Second circuit 802 generates the second bit of the two-bit addition. Input signals A1, B1, and CIN1 are used by second circuit 802 to generate output signals SUM1, PROP1, and COUT1. SUM1 signal is the output of adder 800 that corresponds to the MSB of the two-bit sum. PROP1 corresponds to the PROP signal generated within second circuit 802. PROP1 and COUT1 are both transmitted to look-ahead carry generation logic 803 for use in generating fast carry-out signal FCOUT. Look-ahead carry generation logic 803 receives the above signals from first circuit 801 and second circuit 802 as well as fast-carry input signal FCIN, which is typically identical to CIN0. Look-ahead carry generation logic 803 uses these signals to generate output signals COUT and FCOUT, which may be used as CIN and FCIN, respectively, by a subsequent instance of two-bit adder 800 in a multi-bit adder.

FIG. 9 shows a schematic block diagram for look-ahead carry generation circuit 803 of FIG. 8. Look-ahead carry generation circuit 803 comprises mux 901, AND gate 902, and buffer gate 903. From Equation (2) above, carry-out signal COUTi for the ith single-bit adder stage within a multi-bit adder is defined as:
COUTi=Ai·Bi+(Ai XOR BiCINi  (14)
where Ai and Bi correspond to the ith bits of the two numbers being added together and CINi corresponds to the carry-in bit to the ith stage of the multi-bit adder.

From equation (5), the ith PROP signal is defined as:
PROPi=(Ai XOR Bi)  (15)

Substituting Equation (15) into Equation (14) yields the following relationships for the COUT and PROP signals of FIG. 8:
COUT0=A0·B0+PROPCIN0  (16)
COUT1=A1·B1+PROP1·CIN1  (17)
Because COUT0 is the same signal as CIN1, equation (17) may be rewritten as:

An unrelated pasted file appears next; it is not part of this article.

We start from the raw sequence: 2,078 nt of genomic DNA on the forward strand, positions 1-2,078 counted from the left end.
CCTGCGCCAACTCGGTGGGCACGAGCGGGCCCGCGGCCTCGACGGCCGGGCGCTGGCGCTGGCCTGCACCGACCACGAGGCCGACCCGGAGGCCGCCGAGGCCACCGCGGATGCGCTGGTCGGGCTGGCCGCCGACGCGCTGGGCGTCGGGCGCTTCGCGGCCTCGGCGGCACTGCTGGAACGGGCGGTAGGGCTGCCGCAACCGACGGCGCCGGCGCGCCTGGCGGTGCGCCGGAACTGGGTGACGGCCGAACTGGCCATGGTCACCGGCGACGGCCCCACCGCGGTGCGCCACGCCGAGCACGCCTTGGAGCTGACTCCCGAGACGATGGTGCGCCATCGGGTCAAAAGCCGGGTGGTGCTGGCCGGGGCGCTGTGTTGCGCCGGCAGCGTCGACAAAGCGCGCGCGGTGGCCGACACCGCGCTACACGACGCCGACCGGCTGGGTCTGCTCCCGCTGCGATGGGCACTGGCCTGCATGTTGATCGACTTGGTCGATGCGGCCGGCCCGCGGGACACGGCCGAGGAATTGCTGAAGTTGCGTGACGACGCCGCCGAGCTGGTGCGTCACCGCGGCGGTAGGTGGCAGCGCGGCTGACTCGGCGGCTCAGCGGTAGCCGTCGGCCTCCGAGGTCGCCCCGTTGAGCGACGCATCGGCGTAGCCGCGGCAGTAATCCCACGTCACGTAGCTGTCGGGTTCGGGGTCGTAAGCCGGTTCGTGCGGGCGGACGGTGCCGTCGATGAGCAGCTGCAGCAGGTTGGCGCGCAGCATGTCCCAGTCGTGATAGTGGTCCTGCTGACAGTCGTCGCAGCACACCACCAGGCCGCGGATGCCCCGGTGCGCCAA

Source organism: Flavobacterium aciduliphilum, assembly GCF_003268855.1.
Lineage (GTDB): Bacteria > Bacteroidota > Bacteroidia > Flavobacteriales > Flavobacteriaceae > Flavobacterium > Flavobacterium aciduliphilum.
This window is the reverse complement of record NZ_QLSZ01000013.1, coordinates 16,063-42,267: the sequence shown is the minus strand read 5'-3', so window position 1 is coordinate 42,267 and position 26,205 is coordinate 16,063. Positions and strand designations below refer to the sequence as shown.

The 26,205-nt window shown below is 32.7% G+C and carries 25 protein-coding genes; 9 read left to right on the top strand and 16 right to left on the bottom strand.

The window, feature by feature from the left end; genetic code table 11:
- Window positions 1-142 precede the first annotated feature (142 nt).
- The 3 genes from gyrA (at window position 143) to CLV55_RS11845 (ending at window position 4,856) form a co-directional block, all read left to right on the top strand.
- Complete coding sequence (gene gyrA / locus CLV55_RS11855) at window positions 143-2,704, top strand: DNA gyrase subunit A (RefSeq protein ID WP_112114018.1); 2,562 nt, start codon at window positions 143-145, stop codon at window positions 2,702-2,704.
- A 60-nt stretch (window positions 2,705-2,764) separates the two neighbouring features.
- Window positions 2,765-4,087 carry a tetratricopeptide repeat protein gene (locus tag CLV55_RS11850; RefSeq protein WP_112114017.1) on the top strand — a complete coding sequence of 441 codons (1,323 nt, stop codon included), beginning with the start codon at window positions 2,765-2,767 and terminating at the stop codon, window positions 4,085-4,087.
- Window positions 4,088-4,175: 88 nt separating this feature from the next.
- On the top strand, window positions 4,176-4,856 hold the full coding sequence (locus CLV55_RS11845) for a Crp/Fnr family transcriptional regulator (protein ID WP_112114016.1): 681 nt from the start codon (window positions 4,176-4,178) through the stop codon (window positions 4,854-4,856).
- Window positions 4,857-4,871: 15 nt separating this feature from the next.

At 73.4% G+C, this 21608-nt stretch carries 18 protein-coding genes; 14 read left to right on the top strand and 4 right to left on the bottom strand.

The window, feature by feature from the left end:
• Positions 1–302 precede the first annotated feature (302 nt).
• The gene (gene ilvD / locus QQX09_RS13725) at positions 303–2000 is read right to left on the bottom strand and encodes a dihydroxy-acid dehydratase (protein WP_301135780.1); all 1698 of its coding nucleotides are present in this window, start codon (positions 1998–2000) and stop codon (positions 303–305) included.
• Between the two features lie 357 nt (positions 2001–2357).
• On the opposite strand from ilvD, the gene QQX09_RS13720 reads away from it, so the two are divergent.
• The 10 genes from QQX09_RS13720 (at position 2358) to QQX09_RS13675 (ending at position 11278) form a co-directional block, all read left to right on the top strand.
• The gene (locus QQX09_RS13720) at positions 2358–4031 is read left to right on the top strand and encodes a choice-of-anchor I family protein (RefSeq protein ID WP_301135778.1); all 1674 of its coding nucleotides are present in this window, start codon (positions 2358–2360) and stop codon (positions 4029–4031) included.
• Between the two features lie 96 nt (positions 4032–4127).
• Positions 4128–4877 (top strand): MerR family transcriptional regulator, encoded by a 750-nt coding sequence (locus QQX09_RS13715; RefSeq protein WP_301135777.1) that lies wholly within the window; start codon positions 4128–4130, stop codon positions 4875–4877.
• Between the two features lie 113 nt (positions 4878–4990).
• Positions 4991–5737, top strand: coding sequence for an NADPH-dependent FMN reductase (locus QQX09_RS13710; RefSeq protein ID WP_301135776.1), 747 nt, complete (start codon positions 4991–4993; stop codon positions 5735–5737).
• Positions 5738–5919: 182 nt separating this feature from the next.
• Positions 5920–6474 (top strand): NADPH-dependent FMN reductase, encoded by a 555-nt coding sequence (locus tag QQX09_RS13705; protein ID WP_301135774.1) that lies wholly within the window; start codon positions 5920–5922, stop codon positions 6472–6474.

COUT1=A1−B1+PROP1·(A0·B0+PROPCIN0)  (18)
COUT1 may then be expanded as follows:
COUT1=A1·B1+PROPA0·B0+PROP1·PROPCIN0  (19)

CIN0 corresponds to the FCIN signal to look-ahead carry generation logic 803. From Equation (19), if A0≈B0 and A1≈B1, then A0·B0=0, A1·B1=0, and, according to Equation (15), PROP0 and PROP1 are both 1, and Equation (19) reduces to COUT1=CIN0=FCIN.

As such, look-ahead carry generation logic 803 is useful in speeding up generation of the COUT signal when the PROP0 and PROP1 signals are both 1 since only when the PROP0 and PROP1 signals are both 1 does the COUT signal depend upon the arrival of the CIN0 signal from an earlier two-bit stage in a multi-bit adder in order to properly determine the correct value for the COUT signal. Otherwise, the COUT signal is the COUT1 signal generated by first and second circuits 801-802.

Look-ahead carry generation circuit 803 implements the above logic by controlling mux 901 with the output of AND gate 902. AND gate 902 asserts a logical 1 if both PROP1 and PROP0 signals are a 1. In that case, mux 901 selects the FCIN signal for both FCOUT and COUT (via buffer gate 903). HAND gate 902 asserts a logical 0, then mux 901 selects COUT1 from circuit 802.

As noted above, input signals CIN0 and FCIN are logically the same signal. These input signals correspond to the carry-in input signal to first circuit 801. Output signals COUT and FCOUT are also logically the same signal. These two output signals correspond to the carry-out signal from second circuit 802. In the embodiment disclosed within FIGS. 8 and 9, there are two logically identical input signals (CIN0 and FCIN) and two logically identical output signals (COUT and FCOUT). These are utilized to isolate the fast-carry signals FCIN and FCOUT (which correspond to look-ahead carry generation logic 803) from the carry-in and carry-out signals CIN0 and COUT1 (which correspond to first and second circuits 801-802). The isolation of these signal paths may reduce signal propagation delays that are typically caused by parasitic capacitance that arises from input loading of these signals. Separating the input carry-in signal into CIN0 and FCIN signals permits various instances of the input-carry signal to operate more quickly. Similarly, by separating the output-carry signal into COUT and FCOUT signals permits the various instances of the output-carry signal to also operate more quickly. Because look-ahead carry logic is used to speed up carry signal propagation, separating the input and output carry signals as disclosed in FIGS. 8 and 9 assists in the speed increase for these signals. One skilled in the art will recognize that use of a single carry-in signal and use of a single carry-out signal is possible without deviating from the spirit and scope of the present invention.